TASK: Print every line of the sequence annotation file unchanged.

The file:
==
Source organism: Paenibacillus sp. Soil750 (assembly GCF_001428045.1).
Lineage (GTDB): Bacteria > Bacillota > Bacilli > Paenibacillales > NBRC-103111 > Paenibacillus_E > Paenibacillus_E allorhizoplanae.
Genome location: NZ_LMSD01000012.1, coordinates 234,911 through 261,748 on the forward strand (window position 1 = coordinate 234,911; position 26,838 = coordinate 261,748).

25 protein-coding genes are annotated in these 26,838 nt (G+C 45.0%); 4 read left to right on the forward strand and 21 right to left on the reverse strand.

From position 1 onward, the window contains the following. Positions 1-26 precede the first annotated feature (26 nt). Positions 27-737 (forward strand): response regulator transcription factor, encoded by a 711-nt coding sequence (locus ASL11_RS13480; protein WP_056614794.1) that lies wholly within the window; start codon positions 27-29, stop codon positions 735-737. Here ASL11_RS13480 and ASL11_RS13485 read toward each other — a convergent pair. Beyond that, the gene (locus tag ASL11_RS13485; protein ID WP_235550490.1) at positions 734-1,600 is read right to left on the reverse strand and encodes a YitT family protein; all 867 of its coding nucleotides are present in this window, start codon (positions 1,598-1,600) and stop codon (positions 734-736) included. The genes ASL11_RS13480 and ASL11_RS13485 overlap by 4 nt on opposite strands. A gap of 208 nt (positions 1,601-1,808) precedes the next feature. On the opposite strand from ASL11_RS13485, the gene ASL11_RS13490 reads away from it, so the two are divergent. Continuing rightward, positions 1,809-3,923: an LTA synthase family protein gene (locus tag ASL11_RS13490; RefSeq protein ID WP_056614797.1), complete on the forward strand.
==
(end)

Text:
Source organism: Paenibacillus sp. Soil750 (assembly GCF_001428045.1).
Lineage (GTDB): Bacteria > Bacillota > Bacilli > Paenibacillales > NBRC-103111 > Paenibacillus_E > Paenibacillus_E allorhizoplanae.
Genome location: NZ_LMSD01000012.1, coordinates 234,911 through 261,748 on the forward strand (window position 1 = coordinate 234,911; position 26,838 = coordinate 261,748).

25 protein-coding genes are annotated in these 26,838 nt (G+C 45.0%); 4 read left to right on the forward strand and 21 right to left on the reverse strand.

From position 1 onward, the window contains the following. Positions 1-26 precede the first annotated feature (26 nt). Positions 27-737 (forward strand): response regulator transcription factor, encoded by a 711-nt coding sequence (locus ASL11_RS13480; protein WP_056614794.1) that lies wholly within the window; start codon positions 27-29, stop codon positions 735-737. Here ASL11_RS13480 and ASL11_RS13485 read toward each other — a convergent pair. Beyond that, the gene (locus tag ASL11_RS13485; protein ID WP_235550490.1) at positions 734-1,600 is read right to left on the reverse strand and encodes a YitT family protein; all 867 of its coding nucleotides are present in this window, start codon (positions 1,598-1,600) and stop codon (positions 734-736) included. The genes ASL11_RS13480 and ASL11_RS13485 overlap by 4 nt on opposite strands. A gap of 208 nt (positions 1,601-1,808) precedes the next feature. On the opposite strand from ASL11_RS13485, the gene ASL11_RS13490 reads away from it, so the two are divergent. Continuing rightward, positions 1,809-3,923: an LTA synthase family protein gene (locus tag ASL11_RS13490; RefSeq protein ID WP_056614797.1), complete on the forward strand.